“Wonderfully Colored Plastic War Toys” — The heaviest song on the album, Anonymous’ anti-war/anti-commercial rant chugs along with almost-metal riffing, and a haunted-house keyboard flying in between the verses. Or should I say, repeated single verse. It’s so lyrically minimalist, it could be pro-war/pro-commerical, but the listener makes certain assumptions about material coming from indie-punk-type bands.
“God’s Kid Brother” — The most lyrically interesting track on the album, it postulates that the world is so flawed it couldn’t possibly be the work of a single Supreme Being. He must have had a clumsy younger sibling “helping” Him out. The heavenly choir and organ in the background are nice touches.
“If I Had A Gun” — The Milkmen head into some dark territory here: “When the kids are crying/After the welfare check’s been spent/Would I rob a liquor store/To get money for the rent?” Grim as the verses are, the chorus is catchy, and there’s even an attempt at harmony singing as two or three of the band wrap their vocal chords around it. For some reason (catchy chorus?), Hollywood Records decided to put this out as an EP. Until the moment I started looking for pictures to go with this blog post, I had entirely forgotten that at some point I owned this EP. No doubt I was lured into buying it because of one of its B-sides, a live version of their first big hit (relatively speaking) “Bitchin’ Camaro,” now had the mysterious sub-title “The Best Thanksgiving Ever.” I can see my eighteen-year-old self being very intrigued by this new holiday-themed titular addition. What this new “alternate” version of an old favorite ended up being all about (I’ve long since forgotten), or even what happened to my copy of the EP itself (it’s not in the apple boxes), are mysteries lost to the sands of time.
“Here Comes Mr. X” — A good portion of Restless-era Dead Milkmen material was satire, generally of the bluntest kind. The band always acknowledged that much of their fan base was under eighteen, and kids don’t pick up a lot of subtlety. A favorite target (besides hippies and Euro-dance music) was a virulent breed of racist trailer-trash, found in many areas across the country, but particularly concentrated in the western region of the Milkmen’s home state of Pennsylvania (an area known to some as “Pennsyltucky.”) The track “Stuart,” a fan favorite from 1988’s Beelzebubba, is a pretty funny Anonymous monologue done in the voice of one of these characters (climaxing with the horrified line “Do you know what the queers are doing to our soil?!?”). The character sketch “Here Comes Mr. X” explores that distasteful area once again, detailing the perils of living next door to one of these people. “He’ll swim in your pool when you’re not home/And steal your tools and your garden gnome.”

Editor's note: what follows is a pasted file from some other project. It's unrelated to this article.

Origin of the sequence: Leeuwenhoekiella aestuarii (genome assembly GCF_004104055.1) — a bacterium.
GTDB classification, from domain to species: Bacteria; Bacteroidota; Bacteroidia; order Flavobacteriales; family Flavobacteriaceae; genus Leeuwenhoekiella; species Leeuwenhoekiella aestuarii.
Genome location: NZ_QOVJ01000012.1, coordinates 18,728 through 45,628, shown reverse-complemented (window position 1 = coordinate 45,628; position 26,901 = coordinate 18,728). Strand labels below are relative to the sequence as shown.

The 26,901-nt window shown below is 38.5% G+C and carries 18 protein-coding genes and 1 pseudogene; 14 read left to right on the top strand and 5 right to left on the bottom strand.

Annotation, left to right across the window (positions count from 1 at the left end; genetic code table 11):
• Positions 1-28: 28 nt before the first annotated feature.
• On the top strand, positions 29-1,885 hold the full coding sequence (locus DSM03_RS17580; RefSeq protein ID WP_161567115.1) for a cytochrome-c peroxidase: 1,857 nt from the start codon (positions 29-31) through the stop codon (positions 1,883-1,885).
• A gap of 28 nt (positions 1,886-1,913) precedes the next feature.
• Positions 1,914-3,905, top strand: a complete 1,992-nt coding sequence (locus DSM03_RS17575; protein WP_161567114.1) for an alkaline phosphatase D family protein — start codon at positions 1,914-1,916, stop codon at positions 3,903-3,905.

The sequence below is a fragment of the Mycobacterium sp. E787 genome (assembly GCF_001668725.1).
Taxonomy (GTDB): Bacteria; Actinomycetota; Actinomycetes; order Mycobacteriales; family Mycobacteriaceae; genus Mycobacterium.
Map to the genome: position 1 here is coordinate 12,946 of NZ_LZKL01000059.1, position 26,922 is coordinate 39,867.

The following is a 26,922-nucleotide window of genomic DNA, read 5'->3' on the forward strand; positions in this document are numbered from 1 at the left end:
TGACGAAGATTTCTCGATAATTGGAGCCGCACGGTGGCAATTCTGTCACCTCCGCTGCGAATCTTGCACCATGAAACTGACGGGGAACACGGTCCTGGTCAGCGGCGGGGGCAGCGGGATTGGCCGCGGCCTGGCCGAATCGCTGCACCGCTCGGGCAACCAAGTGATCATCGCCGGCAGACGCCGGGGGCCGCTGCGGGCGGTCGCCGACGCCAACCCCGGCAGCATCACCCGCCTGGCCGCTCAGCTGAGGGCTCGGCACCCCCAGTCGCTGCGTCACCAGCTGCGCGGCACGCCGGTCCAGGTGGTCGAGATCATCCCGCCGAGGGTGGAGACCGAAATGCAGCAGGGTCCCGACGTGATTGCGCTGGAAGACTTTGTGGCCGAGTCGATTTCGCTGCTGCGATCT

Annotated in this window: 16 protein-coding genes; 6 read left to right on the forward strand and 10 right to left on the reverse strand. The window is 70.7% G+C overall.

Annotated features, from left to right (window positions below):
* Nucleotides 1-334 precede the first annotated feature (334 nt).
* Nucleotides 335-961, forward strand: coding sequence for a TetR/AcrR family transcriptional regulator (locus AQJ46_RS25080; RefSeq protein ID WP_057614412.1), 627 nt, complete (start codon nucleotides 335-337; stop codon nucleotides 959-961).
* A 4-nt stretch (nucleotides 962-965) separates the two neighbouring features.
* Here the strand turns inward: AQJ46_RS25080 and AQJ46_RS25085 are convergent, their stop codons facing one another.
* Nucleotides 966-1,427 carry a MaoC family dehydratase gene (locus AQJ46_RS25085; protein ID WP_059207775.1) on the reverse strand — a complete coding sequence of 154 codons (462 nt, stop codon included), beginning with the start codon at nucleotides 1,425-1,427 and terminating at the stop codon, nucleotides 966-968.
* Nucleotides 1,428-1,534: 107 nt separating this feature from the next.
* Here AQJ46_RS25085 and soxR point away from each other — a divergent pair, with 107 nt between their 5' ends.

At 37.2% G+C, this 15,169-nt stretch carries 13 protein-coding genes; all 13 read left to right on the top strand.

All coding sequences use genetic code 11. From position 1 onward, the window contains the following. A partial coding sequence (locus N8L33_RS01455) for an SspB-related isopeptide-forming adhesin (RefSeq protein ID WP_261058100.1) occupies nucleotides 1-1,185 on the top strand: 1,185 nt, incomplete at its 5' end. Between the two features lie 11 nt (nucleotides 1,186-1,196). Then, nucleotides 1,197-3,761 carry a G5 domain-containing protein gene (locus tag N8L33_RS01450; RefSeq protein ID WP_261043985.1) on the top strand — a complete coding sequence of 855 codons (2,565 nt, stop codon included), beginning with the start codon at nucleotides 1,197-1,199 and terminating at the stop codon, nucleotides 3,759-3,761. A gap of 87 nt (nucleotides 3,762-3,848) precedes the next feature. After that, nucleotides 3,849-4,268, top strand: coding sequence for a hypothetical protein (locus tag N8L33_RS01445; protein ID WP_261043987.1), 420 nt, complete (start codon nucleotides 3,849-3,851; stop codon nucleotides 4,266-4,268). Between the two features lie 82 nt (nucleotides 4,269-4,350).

“Shaft In Greenland” — “The black private dick who’s a sex machine to all the chicks” wandering alone across the barren, frozen tundra of Greenland? It’s a metaphor for checking out new areas and experiences that might make you feel nervous and out-of-place. At least I think that’s what it’s about. It’s a little muddled. The Uptown Horns make a final visit, and the ska-flavored arrangement makes for a pleasant listen on this final track.
Overall, it’s not funny enough to be of a piece with their earlier material, but far too jokey (cat vomit, remember?) and insubstantial to elevate them out of novelty-act status. Sonically though, it is a sprightly little pop record, with some hooks that will stay with you if you allow them. The beefed-up production and extra instrumental flourishes caused some to cry sell-out, but it serves to enhance the strong sense of melody (“How It’s Gonna Be” notwithstanding) that has always been a hallmark of the Dead Milkmen once you get past the oddball lyrics. Despite his lack of vocal presence, Rodney Anonymous has picked this album as his favorite, and, although it will undoubtedly return to the apple box as soon as I’m done writing this, I can see why. For all it’s flaws, I can’t help but feel a great deal of affection for Soul Rotation.
(Bassist Dave Blood is no longer with us. Click here for his story.)